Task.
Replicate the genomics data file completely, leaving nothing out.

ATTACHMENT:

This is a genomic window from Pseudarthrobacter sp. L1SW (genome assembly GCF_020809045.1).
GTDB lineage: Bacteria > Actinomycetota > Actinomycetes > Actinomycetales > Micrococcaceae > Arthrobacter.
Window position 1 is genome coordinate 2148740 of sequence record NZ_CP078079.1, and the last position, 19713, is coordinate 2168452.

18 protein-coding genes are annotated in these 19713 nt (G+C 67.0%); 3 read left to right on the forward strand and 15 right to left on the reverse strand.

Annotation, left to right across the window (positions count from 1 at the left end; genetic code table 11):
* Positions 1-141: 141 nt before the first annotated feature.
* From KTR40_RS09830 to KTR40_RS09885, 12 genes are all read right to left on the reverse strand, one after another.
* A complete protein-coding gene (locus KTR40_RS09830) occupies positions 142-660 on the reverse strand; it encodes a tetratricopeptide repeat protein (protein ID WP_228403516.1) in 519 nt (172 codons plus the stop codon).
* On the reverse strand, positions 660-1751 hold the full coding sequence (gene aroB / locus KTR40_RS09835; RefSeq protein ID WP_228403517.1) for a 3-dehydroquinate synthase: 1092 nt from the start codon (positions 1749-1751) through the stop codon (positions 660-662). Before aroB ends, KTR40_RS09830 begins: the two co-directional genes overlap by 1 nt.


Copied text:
This is a genomic window from Pseudarthrobacter sp. L1SW (genome assembly GCF_020809045.1).
GTDB lineage: Bacteria > Actinomycetota > Actinomycetes > Actinomycetales > Micrococcaceae > Arthrobacter.
Window position 1 is genome coordinate 2148740 of sequence record NZ_CP078079.1, and the last position, 19713, is coordinate 2168452.

18 protein-coding genes are annotated in these 19713 nt (G+C 67.0%); 3 read left to right on the forward strand and 15 right to left on the reverse strand.

Annotation, left to right across the window (positions count from 1 at the left end; genetic code table 11):
* Positions 1-141: 141 nt before the first annotated feature.
* From KTR40_RS09830 to KTR40_RS09885, 12 genes are all read right to left on the reverse strand, one after another.
* A complete protein-coding gene (locus KTR40_RS09830) occupies positions 142-660 on the reverse strand; it encodes a tetratricopeptide repeat protein (protein ID WP_228403516.1) in 519 nt (172 codons plus the stop codon).
* On the reverse strand, positions 660-1751 hold the full coding sequence (gene aroB / locus KTR40_RS09835; RefSeq protein ID WP_228403517.1) for a 3-dehydroquinate synthase: 1092 nt from the start codon (positions 1749-1751) through the stop codon (positions 660-662). Before aroB ends, KTR40_RS09830 begins: the two co-directional genes overlap by 1 nt.